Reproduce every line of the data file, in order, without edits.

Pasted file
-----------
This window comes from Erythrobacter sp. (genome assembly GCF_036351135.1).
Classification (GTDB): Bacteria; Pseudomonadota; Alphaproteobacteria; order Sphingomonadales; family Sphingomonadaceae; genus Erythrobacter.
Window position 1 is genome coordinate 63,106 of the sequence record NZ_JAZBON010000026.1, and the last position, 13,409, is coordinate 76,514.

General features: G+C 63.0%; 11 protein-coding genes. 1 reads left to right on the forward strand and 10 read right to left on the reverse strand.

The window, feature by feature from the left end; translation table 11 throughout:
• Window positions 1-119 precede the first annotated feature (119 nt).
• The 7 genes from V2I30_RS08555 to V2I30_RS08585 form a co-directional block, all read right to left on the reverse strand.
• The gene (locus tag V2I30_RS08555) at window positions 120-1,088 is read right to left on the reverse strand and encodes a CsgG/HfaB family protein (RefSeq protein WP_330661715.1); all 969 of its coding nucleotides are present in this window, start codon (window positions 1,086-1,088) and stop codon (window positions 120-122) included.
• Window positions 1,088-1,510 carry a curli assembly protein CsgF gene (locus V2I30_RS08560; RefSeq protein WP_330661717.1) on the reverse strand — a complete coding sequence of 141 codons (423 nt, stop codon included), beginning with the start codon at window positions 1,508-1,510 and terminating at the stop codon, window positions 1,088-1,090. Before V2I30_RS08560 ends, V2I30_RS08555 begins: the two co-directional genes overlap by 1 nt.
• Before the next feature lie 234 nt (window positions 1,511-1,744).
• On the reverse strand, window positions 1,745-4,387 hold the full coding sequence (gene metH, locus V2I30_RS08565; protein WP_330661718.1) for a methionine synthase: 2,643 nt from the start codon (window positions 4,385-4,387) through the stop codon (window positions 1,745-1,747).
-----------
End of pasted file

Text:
This window comes from Erythrobacter sp. (genome assembly GCF_036351135.1).
Classification (GTDB): Bacteria; Pseudomonadota; Alphaproteobacteria; order Sphingomonadales; family Sphingomonadaceae; genus Erythrobacter.
Window position 1 is genome coordinate 63,106 of the sequence record NZ_JAZBON010000026.1, and the last position, 13,409, is coordinate 76,514.

General features: G+C 63.0%; 11 protein-coding genes. 1 reads left to right on the forward strand and 10 read right to left on the reverse strand.

The window, feature by feature from the left end; translation table 11 throughout:
• Window positions 1-119 precede the first annotated feature (119 nt).
• The 7 genes from V2I30_RS08555 to V2I30_RS08585 form a co-directional block, all read right to left on the reverse strand.
• The gene (locus tag V2I30_RS08555) at window positions 120-1,088 is read right to left on the reverse strand and encodes a CsgG/HfaB family protein (RefSeq protein WP_330661715.1); all 969 of its coding nucleotides are present in this window, start codon (window positions 1,086-1,088) and stop codon (window positions 120-122) included.
• Window positions 1,088-1,510 carry a curli assembly protein CsgF gene (locus V2I30_RS08560; RefSeq protein WP_330661717.1) on the reverse strand — a complete coding sequence of 141 codons (423 nt, stop codon included), beginning with the start codon at window positions 1,508-1,510 and terminating at the stop codon, window positions 1,088-1,090. Before V2I30_RS08560 ends, V2I30_RS08555 begins: the two co-directional genes overlap by 1 nt.
• Before the next feature lie 234 nt (window positions 1,511-1,744).
• On the reverse strand, window positions 1,745-4,387 hold the full coding sequence (gene metH, locus V2I30_RS08565; protein WP_330661718.1) for a methionine synthase: 2,643 nt from the start codon (window positions 4,385-4,387) through the stop codon (window positions 1,745-1,747).